Configure binutils for AVR. type: ./configure --target=avr --program-prefix="avr-" <return>
this will start a long process that will spit out a lot of text.
Once its done, compile binutils. type: make <return>
this will start an even longer compilation process
Once that's done, install binutils. type: sudo make install
You will be prompted to enter your password. Only administrators can install software thats why the password is necessary.
Step 3. Download & install gcc (the C compiler)
First, download the current release of gcc from: http://gcc.gnu.org/mirrors.html currently thats gcc 4.2.0 (some people argue for the 3.4.x versions that seem to optimize the code to be smaller and faster. But really, whichever you want, just make it recent)
Decompress the downloaded file and put the decompressed folder in your home directory. Open up a new Terminal window in your home directory, type cd gcc-4.2.0 and then ls to verify its all in there.
Next, c reate another directory to install gcc into.
type: cd .. <return> to go back into the home directory, then
type: mkdir avrgcc-4.2 <return> (substituting your gcc version for the 4.2)
Navigate to the folder you created.
type: cd avrgcc-4.2 <return> (or whatever you named your folder)
Configure gcc for AVR.
Type: ../gcc-4.2.0/configure --target=avr --enable-languages=c --disable-libssp
(substituting the name of the folder you decompressed for the gcc-4.2.0)
**thanks to Seth Raphael for the --disable-libssp tip
Once the configuration is done, compile gcc.
type: make CC="cc --no-cpp-precomp" <return>
Note: It seems like the --no-cpp-precomp may not be a good idea, if you are having problems maybe leave it off?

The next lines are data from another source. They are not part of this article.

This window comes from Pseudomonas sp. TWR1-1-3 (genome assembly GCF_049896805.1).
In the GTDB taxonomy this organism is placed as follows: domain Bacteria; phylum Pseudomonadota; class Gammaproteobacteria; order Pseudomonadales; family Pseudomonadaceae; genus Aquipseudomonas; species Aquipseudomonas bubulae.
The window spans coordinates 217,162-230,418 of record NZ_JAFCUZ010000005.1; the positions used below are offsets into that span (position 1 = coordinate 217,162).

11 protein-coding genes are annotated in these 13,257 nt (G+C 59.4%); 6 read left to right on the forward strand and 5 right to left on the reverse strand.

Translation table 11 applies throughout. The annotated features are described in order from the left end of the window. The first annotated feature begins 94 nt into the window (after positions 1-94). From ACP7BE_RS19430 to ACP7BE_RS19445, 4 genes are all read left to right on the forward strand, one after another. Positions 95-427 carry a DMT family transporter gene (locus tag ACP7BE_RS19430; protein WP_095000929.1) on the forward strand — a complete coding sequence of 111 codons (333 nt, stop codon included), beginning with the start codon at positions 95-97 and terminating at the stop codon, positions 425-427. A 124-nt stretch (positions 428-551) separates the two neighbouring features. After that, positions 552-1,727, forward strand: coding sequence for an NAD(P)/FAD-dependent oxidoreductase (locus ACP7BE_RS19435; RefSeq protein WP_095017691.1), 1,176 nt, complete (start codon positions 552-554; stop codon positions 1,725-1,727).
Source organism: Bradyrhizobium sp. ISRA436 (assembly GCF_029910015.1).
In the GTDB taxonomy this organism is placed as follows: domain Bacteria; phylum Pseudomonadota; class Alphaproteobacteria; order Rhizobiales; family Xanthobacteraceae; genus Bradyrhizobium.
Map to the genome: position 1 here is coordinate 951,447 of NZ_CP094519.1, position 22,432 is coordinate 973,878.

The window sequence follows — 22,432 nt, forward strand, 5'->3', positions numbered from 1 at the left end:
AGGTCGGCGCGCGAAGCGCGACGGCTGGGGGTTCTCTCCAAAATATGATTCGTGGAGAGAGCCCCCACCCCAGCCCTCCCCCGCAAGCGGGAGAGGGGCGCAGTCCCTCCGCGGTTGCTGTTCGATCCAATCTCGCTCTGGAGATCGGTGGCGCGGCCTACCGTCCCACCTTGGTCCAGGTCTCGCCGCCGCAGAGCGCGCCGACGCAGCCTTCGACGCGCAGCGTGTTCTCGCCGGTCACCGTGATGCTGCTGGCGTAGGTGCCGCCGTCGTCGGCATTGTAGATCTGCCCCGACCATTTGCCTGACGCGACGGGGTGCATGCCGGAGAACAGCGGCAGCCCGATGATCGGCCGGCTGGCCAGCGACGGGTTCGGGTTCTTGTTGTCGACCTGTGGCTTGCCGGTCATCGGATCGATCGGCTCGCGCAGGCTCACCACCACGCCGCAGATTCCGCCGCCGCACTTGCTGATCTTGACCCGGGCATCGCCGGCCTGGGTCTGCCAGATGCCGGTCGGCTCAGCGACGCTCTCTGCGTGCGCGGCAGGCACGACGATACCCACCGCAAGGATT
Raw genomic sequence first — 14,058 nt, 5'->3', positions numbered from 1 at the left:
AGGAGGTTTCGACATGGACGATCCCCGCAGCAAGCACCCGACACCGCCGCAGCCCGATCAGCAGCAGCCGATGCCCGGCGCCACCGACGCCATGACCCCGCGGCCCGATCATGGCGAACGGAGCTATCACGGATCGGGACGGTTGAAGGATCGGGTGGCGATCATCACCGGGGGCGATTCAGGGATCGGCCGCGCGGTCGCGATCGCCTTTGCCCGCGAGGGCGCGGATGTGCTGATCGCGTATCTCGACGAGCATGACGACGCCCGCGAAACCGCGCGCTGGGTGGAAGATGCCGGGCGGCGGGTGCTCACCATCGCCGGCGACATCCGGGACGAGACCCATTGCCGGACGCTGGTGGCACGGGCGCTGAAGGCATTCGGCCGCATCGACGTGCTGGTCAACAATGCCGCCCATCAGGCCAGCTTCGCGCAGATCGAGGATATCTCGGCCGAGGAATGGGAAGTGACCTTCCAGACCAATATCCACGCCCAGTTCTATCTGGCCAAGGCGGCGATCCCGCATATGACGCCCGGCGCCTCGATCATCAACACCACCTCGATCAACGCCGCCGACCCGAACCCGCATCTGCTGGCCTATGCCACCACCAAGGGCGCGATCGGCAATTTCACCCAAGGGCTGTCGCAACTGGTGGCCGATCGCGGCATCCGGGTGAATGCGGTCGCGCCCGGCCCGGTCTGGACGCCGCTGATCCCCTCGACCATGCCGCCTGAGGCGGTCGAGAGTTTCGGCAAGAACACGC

This will take a long time so go have a sandwich
When its done and you've washed your plate and silverware, install gcc. type: sudo make install <return>
and enter your password when prompted
Step 4. Download and install avr-libc (an essential C library for AVR chips)
Download the current release of avr-libc from : http://savannah.nongnu.org/projects/avr-libc/
Decompress the downloaded file and put the decompressed folder in your home directory
In a new Terminal window, navigagte to the avr-libc directory. from your home directory
type: cd avr-libc-1.4.6 <return> (or whatever you downloaded)
Configure avr-libc. type: ./configure --host=avr <return>
Compile avr-libc. type: make
Install avr-libc. type: sudo make install
Step 5. Download and install avrdude (the software that loads programs from your machine onto the chips)
Download the current release of avrdude from (v5.5 or higher): http://download.savannah.gnu.org/releases/avrdude/
Uncompress the sources (this screenshot says "usbtiny" but just ignore that)
Make sure you have libusb and libusb-dev installed! Type in sudo apt-get install libusb libusb-dev
Type in ./configure
Look for this in the output checking for usb_get_string_simple in -lusb... yes if you don't see that (or it says no) check again, make sure libusb and libusb-dev are installed!
OK now type in make
Next, its time to install, type in sudo make install
For some unknown reason, to talk to the USB devices, you must be sudo'd. Here is me testing a USB programmer (usbtinyisp) with it attached to a attiny2313 target board.
If you don't have a target attached you'll get Initialization failed: rc = -1 which means that the programmer is working but it could not find a chip to program!
Yay all the software is installed!
Can't get it working? Dont worry, help is available in the forums!